Federal renewable fuel mandates that don’t reflect market changes and distribution obstacles must be reworked, two oil industry witnesses told a US House Energy and Power subcommittee.
The US Environmental Protection Agency has allowed the renewable fuel standard’s volume requirements to drive decisions that are inappropriate and unwise, American Petroleum Institute Pres. Jack N. Gerard said. “The law has become increasingly unrealistic, unworkable, and a threat to consumers,” he told the subcommittee. “It needs an overhaul, especially in respect to the volume requirements.”
The reason retailers aren’t able to easily accommodate additional renewable fuel volumes begins with the equipment at their outlets that must be certified by a nationally recognized testing laboratory, noted Joseph H. Petrowski, chief executive of the Cumberland Gulf Group in Framingham, Mass.
Retailers whose equipment is not certified violate US Occupational Health and Safety Administration regulations and possibly tank insurance policies, state tank fund program requirements, bank loan covenants, and other local regulations, he said in his written testimony. “This brings us to the primary challenge: If no dispenser prior to early 2010 was listed as compatible with fuels containing greater than 10% ethanol, what options are available to retailers to sell these fuels?” Petrowski said.
Shane Karr, vice-president for government affairs at the Alliance of Automobile Manufacturers, said the US is on a pace to consume 132 billion gal of gasoline in 2012, less than in 2011 because of higher prices, improved fuel efficiency in new vehicles, and a slower pace of broader economic recovery.
‘Virtually no room’
“As it happens, the [RFS] requires blenders to purchase 13.2 billion gal of corn ethanol this year, almost exactly 10% of the total gasoline pool, which will be taken up almost exclusively by E10, leaving virtually no room for higher level blends,” he said in his written testimony.
Once the E10 blend wall is reached, Gerard noted that refiners will have only two options: E15, which is outside most US motor vehicle engines’ designed operating range and has not been fully evaluated, and flexible fuels, which only about 1% of the owners of flex-fuel vehicles actually use. “The RFS law needs to be altered to fix what isn’t working and take into account the ability of the vehicle fleet and fueling infrastructure to safely use renewable blends,” Gerard maintained.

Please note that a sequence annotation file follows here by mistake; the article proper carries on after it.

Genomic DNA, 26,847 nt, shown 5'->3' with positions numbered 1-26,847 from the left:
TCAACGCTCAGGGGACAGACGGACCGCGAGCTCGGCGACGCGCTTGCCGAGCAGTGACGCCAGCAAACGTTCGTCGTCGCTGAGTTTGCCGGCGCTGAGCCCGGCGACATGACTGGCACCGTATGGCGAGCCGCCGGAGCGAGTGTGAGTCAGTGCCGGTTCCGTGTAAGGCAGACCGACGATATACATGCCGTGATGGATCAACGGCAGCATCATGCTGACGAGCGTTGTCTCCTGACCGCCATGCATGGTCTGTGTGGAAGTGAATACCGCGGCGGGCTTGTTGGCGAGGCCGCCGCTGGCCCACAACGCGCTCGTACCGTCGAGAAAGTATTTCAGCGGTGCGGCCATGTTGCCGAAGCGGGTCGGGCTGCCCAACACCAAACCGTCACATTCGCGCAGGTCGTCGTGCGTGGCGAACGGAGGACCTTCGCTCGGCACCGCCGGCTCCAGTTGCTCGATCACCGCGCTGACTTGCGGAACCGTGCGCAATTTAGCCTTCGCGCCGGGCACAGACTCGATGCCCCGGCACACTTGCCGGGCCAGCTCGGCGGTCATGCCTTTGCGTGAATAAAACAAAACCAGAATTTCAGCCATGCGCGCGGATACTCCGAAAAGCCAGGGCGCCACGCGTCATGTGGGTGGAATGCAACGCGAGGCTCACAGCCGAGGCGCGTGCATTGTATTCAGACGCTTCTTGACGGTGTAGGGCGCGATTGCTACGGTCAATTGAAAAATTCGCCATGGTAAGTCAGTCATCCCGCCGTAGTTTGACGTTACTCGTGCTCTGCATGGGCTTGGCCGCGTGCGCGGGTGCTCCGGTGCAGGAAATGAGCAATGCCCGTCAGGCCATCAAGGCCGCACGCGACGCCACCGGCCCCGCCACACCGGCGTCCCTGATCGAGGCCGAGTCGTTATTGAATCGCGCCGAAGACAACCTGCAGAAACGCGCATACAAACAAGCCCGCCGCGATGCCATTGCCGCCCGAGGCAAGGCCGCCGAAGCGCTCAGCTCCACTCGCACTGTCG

Witnesses representing the US alternative motor fuels industry painted a different picture. “The RFS is among the most successful energy policy this nation has ever adopted; it is working exactly as intended,” said Renewable Fuels Association Pres. Bob Dineen in his written statement. “However, a continued commitment to the production of alternative fuel vehicles, and specifically flexible fuel vehicles, is absolutely critical to the long-term success of the RFS.”
Advanced Biofuels Association Pres. Michael J. McAdams agreed that the RFS is largely responsible for progress so far in biofuels development. “A number of sophisticated manufacturing companies are poised to build the first generation of commercial scale advanced biofuels plants in the US, with over a billion dollars of private capital poised to enter the market,” he told the subcommittee. “As you well know, uncertainty chills investment—and uncertainty about whether Congress might change the rules at this critical time by changing the RFS would have serious negative implications for those who have already invested to build this industry.”
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